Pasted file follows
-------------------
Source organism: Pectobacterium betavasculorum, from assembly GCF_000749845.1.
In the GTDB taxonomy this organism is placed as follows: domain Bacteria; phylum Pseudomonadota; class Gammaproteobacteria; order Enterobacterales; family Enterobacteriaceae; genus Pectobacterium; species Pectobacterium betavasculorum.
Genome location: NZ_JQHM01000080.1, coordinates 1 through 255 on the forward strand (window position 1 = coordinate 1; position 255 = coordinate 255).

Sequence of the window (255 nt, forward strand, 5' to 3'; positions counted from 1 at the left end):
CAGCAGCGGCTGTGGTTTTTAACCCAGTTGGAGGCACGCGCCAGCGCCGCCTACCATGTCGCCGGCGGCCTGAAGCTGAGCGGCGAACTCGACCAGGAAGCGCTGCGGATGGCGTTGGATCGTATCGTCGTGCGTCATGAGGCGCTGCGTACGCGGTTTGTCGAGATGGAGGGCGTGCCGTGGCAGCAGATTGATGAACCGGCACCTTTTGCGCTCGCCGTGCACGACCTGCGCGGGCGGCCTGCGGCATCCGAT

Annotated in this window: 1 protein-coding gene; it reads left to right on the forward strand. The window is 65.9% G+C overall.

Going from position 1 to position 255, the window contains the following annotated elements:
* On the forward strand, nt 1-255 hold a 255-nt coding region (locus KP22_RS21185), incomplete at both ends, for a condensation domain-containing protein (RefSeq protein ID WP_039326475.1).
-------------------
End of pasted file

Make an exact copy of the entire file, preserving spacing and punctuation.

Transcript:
Source organism: Pectobacterium betavasculorum, from assembly GCF_000749845.1.
In the GTDB taxonomy this organism is placed as follows: domain Bacteria; phylum Pseudomonadota; class Gammaproteobacteria; order Enterobacterales; family Enterobacteriaceae; genus Pectobacterium; species Pectobacterium betavasculorum.
Genome location: NZ_JQHM01000080.1, coordinates 1 through 255 on the forward strand (window position 1 = coordinate 1; position 255 = coordinate 255).

Sequence of the window (255 nt, forward strand, 5' to 3'; positions counted from 1 at the left end):
CAGCAGCGGCTGTGGTTTTTAACCCAGTTGGAGGCACGCGCCAGCGCCGCCTACCATGTCGCCGGCGGCCTGAAGCTGAGCGGCGAACTCGACCAGGAAGCGCTGCGGATGGCGTTGGATCGTATCGTCGTGCGTCATGAGGCGCTGCGTACGCGGTTTGTCGAGATGGAGGGCGTGCCGTGGCAGCAGATTGATGAACCGGCACCTTTTGCGCTCGCCGTGCACGACCTGCGCGGGCGGCCTGCGGCATCCGAT

Annotated in this window: 1 protein-coding gene; it reads left to right on the forward strand. The window is 65.9% G+C overall.

Going from position 1 to position 255, the window contains the following annotated elements:
* On the forward strand, nt 1-255 hold a 255-nt coding region (locus KP22_RS21185), incomplete at both ends, for a condensation domain-containing protein (RefSeq protein ID WP_039326475.1).